Rasputin urged Nicholas II to enter World War I. (He actually advised Czar Nicholas II against it but the autocrat didn’t listen. Still, Rasputin’s influence in the Russian royal family tends to be exaggerated.)

Rasputin was a monk. (He was actually more of a lay preacher in the Russian Orthodox Church and was never ordained either as a cleric or a monk in that matter {and had a lot of enemies in the Church as well}. Not to mention, he was married and had at least three kids before he sought a religious occupation {there’s even photographic evidence}. He might have also been a member of some wacky para-Christian cult in Russia as well though there’s not a lot of evidence for this. Still, he did use religion to justify him being Russia’s greatest love machine, though his sex life is very much speculated upon.)

Rasputin was an old man during his association with the Romanovs. (He died at 47.)

Czarevitch Alexei was born during the winter. (He was born in August when there’s no snow in Russia even in the northern regions.)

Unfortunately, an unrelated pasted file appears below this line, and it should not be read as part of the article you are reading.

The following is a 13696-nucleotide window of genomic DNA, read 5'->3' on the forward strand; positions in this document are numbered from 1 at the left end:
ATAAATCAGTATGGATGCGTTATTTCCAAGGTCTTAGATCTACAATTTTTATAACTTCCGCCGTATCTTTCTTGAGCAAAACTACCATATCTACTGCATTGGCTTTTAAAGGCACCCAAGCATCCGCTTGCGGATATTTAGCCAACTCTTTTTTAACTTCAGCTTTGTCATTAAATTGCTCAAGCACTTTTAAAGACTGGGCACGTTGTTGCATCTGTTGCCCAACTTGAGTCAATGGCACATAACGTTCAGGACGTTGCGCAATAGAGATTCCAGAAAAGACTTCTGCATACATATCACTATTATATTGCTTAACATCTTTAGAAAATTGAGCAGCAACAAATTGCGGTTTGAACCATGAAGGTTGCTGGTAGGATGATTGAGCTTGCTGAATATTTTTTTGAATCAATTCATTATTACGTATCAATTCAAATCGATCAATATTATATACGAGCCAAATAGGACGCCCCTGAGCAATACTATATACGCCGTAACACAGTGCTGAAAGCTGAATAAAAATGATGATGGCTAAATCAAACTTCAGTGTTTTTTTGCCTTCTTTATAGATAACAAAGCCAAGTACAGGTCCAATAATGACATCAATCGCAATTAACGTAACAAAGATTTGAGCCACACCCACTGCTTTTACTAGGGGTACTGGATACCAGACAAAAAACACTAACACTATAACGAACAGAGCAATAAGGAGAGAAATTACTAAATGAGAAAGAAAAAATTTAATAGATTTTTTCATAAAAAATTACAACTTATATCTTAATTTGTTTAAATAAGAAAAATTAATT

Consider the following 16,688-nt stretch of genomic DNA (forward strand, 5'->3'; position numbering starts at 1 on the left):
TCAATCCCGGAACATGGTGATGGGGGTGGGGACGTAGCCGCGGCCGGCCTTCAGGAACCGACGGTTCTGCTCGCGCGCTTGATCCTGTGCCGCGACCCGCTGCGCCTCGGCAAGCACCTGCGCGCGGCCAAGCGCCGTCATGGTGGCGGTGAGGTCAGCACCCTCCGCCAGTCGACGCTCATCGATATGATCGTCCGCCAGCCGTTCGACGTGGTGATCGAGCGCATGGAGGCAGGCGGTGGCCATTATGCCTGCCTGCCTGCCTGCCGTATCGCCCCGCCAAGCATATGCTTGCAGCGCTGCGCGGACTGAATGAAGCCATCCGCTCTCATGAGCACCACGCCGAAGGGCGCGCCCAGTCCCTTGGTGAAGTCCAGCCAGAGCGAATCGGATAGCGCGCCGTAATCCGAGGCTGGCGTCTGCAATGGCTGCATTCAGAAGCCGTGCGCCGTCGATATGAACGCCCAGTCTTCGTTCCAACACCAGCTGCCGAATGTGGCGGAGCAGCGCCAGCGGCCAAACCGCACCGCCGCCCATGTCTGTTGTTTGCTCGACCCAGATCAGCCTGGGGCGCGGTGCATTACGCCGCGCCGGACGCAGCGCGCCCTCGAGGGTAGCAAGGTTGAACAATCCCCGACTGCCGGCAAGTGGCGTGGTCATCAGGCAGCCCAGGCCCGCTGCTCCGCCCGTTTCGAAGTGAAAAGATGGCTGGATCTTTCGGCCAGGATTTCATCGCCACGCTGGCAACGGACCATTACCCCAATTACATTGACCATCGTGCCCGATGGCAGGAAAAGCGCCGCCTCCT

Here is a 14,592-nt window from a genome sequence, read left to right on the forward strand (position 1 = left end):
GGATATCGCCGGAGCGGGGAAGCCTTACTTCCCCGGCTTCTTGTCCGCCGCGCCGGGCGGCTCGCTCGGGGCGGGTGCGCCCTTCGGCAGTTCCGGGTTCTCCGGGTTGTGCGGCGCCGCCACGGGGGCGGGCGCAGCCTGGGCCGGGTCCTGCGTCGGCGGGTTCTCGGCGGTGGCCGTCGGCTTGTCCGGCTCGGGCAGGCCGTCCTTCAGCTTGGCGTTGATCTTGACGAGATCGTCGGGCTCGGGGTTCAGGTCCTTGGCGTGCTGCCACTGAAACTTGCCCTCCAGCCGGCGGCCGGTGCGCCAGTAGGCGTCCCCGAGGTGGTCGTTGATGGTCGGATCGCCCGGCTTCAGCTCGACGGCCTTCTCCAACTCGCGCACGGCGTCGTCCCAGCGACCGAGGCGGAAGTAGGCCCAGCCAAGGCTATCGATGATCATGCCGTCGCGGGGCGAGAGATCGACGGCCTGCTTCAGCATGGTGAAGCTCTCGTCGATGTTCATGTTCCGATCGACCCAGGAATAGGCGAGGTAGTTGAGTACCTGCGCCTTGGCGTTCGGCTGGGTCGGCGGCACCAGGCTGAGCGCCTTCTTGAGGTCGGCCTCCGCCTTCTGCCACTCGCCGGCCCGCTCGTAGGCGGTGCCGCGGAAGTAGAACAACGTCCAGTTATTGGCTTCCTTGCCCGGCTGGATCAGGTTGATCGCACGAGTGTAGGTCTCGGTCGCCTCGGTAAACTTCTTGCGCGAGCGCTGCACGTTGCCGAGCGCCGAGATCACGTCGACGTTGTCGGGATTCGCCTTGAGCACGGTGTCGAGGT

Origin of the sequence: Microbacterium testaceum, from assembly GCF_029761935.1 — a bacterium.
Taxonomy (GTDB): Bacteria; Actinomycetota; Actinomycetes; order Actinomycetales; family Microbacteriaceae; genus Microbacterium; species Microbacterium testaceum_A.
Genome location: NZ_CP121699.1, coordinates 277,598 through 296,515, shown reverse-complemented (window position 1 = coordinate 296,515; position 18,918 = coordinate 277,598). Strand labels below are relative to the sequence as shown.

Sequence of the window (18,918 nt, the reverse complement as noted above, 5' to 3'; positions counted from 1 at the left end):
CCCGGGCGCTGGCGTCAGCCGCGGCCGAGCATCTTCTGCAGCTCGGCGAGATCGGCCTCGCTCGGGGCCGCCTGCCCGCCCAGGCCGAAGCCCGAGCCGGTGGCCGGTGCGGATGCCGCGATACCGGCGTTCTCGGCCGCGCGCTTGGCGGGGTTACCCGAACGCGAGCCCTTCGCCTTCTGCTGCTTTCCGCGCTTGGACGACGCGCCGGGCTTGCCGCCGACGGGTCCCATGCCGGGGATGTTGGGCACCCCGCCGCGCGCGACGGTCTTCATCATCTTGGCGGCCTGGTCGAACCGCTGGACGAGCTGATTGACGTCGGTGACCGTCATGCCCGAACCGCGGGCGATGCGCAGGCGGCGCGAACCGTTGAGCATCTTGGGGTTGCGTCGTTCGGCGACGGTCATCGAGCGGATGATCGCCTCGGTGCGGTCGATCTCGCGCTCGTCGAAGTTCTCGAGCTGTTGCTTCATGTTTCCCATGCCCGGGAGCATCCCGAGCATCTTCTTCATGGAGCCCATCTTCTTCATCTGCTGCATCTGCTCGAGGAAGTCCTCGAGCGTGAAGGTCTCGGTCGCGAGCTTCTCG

Grand Duchess Anastasia was called “sunshine” by her father. (Czarevitch Alexei was called that.)

Grand Duchess Tatiana flashed her breasts at a guard. (Contrary to Nicholas and Alexandra, there are no reports or statements that Tatiana did such thing. Besides, if she did, we would’ve known.)

Josef Stalin was around in 1907. (Yes, he was certainly alive then but he didn’t go by that name until 1912. Still, he knew Lenin at the time and was referred to as Ioseb Besarionis dze Jughashvili. Then again, considering the name, maybe it’s better to have him go by Stalin anyway.)